Glass powder is a versatile material that’s known for its high heat resistance and high silica content. In the refractory application, it is used most often as a source of silica and acidity during the production of iron and steel. Fire brick is a common use of silica glass powder that demonstrates its ability to withstand high heat and retain its stability.
- Widely used in the production of refractory materials
- Can be used as a partial substitute for Portland cement and aggregate
- Lessens the environmental impact of “unrecyclable” glass
- Lessens the environmental impact of Portland cement production
- 100% recycled
- Made from soda-lime glass
- Bulk Density 1.4 g/cm3
- Milled to -150 micron or to your custom requirements
Glass powder is glass that has been finely ground. The type of glass ground has a large impact on the properties of the glass powder. The most common glass is soda-lime, which is made mostly of silicon dioxide, sodium oxides, calcium oxide, and alumina. Other ingredients might be added depending on the application the glass is intended for.
Generally speaking, recycled glass isn’t suitable for use by glass manufacturers because the glass will already contain colourants and other compounds that can affect the new product’s stability, colour, and other properties. Therefore, municipal waste and recycling is a large-scale, environmentally-friendly source for makers of ground glass, like African Pegmatite. This helps make glass powder a cost-effective material for industrial applications.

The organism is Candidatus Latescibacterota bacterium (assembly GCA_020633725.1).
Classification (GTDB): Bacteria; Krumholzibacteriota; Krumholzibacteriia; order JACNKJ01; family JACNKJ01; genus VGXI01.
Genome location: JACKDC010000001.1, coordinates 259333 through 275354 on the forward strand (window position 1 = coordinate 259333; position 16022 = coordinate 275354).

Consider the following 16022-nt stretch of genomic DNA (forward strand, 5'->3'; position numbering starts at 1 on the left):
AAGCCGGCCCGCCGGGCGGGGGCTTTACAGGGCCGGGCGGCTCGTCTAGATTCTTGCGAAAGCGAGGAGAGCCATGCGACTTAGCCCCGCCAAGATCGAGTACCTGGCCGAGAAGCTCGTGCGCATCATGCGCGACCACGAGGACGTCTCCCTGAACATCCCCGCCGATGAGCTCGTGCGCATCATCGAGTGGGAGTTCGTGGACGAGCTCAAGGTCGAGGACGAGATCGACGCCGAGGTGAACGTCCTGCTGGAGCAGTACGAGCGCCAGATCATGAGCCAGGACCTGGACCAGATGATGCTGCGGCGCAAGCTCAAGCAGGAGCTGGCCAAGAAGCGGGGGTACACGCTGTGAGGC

Glass Powder in Refractory Applications
Compounds with high heat resistance, strong thermochemical and mechanical characteristics, and high corrosion resistance are sometimes used in the creation of refractory materials. Refractory materials are used in foundry applications and other high-heat settings where the integrity and reliability of the materials are crucial to successful production or use.
Iron and steel production account for 70% of refractories worldwide. These are usually oxide materials that are classified based on their acidity, basicity, or neutrality. Glass powder is an acidic refractory compound. This is because the primary component of glass powder is silica. Because of its high melting point, silica is the most popular refractory oxide. One example of a silica refractory material is fir brick, which is used in steel production and contains glass powder as a primary component.
Application of Glass Powder in Concrete
Concrete is made by combining cement, aggregate, and water with any additives necessary to achieve the necessary properties, like colourants or plasticisers. Glass powder can be used as a pozzolan, which is a type of siliceous material that reacts in water and calcium hydroxide. The addition of pozzolans to a concrete mixture provides benefits like increased durability, longevity, strength, resistance, and a reduction in the necessary amount of Portland cement, the production of which creates an environmental burden.